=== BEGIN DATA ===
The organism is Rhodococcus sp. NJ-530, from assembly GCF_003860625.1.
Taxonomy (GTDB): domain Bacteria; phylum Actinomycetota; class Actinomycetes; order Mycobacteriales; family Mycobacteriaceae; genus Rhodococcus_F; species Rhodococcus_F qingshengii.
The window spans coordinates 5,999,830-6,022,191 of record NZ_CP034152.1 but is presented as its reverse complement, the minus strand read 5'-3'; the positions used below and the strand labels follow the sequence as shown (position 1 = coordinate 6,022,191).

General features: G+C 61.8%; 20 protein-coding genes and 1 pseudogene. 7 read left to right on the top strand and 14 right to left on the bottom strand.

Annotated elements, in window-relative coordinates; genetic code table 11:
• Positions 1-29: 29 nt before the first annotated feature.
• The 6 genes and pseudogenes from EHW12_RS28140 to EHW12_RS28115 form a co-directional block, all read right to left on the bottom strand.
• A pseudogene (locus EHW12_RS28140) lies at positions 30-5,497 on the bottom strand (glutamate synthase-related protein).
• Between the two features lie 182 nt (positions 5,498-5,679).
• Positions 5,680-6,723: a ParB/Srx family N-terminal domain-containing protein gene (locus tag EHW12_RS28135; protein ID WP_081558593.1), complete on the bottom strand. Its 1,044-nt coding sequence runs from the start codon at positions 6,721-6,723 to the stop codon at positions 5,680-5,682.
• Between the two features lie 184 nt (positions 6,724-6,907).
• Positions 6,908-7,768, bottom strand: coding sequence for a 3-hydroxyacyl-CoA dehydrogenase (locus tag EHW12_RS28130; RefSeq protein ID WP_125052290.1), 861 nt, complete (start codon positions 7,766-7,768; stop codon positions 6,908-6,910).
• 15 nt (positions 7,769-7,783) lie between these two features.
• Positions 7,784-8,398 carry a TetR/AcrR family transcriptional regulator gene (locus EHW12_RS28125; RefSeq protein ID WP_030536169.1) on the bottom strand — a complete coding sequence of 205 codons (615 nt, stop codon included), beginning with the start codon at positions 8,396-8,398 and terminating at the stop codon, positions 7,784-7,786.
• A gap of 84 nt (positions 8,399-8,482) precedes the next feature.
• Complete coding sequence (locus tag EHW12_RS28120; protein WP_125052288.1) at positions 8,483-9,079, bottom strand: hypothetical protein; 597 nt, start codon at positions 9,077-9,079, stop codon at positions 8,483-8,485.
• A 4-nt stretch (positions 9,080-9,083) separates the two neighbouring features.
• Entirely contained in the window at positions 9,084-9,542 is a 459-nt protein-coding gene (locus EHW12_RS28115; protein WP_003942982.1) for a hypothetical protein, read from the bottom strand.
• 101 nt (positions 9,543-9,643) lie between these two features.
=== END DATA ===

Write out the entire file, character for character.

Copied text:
The organism is Rhodococcus sp. NJ-530, from assembly GCF_003860625.1.
Taxonomy (GTDB): domain Bacteria; phylum Actinomycetota; class Actinomycetes; order Mycobacteriales; family Mycobacteriaceae; genus Rhodococcus_F; species Rhodococcus_F qingshengii.
The window spans coordinates 5,999,830-6,022,191 of record NZ_CP034152.1 but is presented as its reverse complement, the minus strand read 5'-3'; the positions used below and the strand labels follow the sequence as shown (position 1 = coordinate 6,022,191).

General features: G+C 61.8%; 20 protein-coding genes and 1 pseudogene. 7 read left to right on the top strand and 14 right to left on the bottom strand.

Annotated elements, in window-relative coordinates; genetic code table 11:
• Positions 1-29: 29 nt before the first annotated feature.
• The 6 genes and pseudogenes from EHW12_RS28140 to EHW12_RS28115 form a co-directional block, all read right to left on the bottom strand.
• A pseudogene (locus EHW12_RS28140) lies at positions 30-5,497 on the bottom strand (glutamate synthase-related protein).
• Between the two features lie 182 nt (positions 5,498-5,679).
• Positions 5,680-6,723: a ParB/Srx family N-terminal domain-containing protein gene (locus tag EHW12_RS28135; protein ID WP_081558593.1), complete on the bottom strand. Its 1,044-nt coding sequence runs from the start codon at positions 6,721-6,723 to the stop codon at positions 5,680-5,682.
• Between the two features lie 184 nt (positions 6,724-6,907).
• Positions 6,908-7,768, bottom strand: coding sequence for a 3-hydroxyacyl-CoA dehydrogenase (locus tag EHW12_RS28130; RefSeq protein ID WP_125052290.1), 861 nt, complete (start codon positions 7,766-7,768; stop codon positions 6,908-6,910).
• 15 nt (positions 7,769-7,783) lie between these two features.
• Positions 7,784-8,398 carry a TetR/AcrR family transcriptional regulator gene (locus EHW12_RS28125; RefSeq protein ID WP_030536169.1) on the bottom strand — a complete coding sequence of 205 codons (615 nt, stop codon included), beginning with the start codon at positions 8,396-8,398 and terminating at the stop codon, positions 7,784-7,786.
• A gap of 84 nt (positions 8,399-8,482) precedes the next feature.
• Complete coding sequence (locus tag EHW12_RS28120; protein WP_125052288.1) at positions 8,483-9,079, bottom strand: hypothetical protein; 597 nt, start codon at positions 9,077-9,079, stop codon at positions 8,483-8,485.
• A 4-nt stretch (positions 9,080-9,083) separates the two neighbouring features.
• Entirely contained in the window at positions 9,084-9,542 is a 459-nt protein-coding gene (locus EHW12_RS28115; protein WP_003942982.1) for a hypothetical protein, read from the bottom strand.
• 101 nt (positions 9,543-9,643) lie between these two features.